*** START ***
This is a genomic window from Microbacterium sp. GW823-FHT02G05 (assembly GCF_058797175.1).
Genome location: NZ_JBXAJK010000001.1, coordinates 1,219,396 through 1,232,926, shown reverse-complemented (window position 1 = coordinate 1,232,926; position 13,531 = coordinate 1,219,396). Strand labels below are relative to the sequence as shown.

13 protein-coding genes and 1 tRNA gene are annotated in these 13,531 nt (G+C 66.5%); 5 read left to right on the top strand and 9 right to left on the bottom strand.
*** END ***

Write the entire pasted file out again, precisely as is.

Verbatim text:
This is a genomic window from Microbacterium sp. GW823-FHT02G05 (assembly GCF_058797175.1).
Genome location: NZ_JBXAJK010000001.1, coordinates 1,219,396 through 1,232,926, shown reverse-complemented (window position 1 = coordinate 1,232,926; position 13,531 = coordinate 1,219,396). Strand labels below are relative to the sequence as shown.

13 protein-coding genes and 1 tRNA gene are annotated in these 13,531 nt (G+C 66.5%); 5 read left to right on the top strand and 9 right to left on the bottom strand.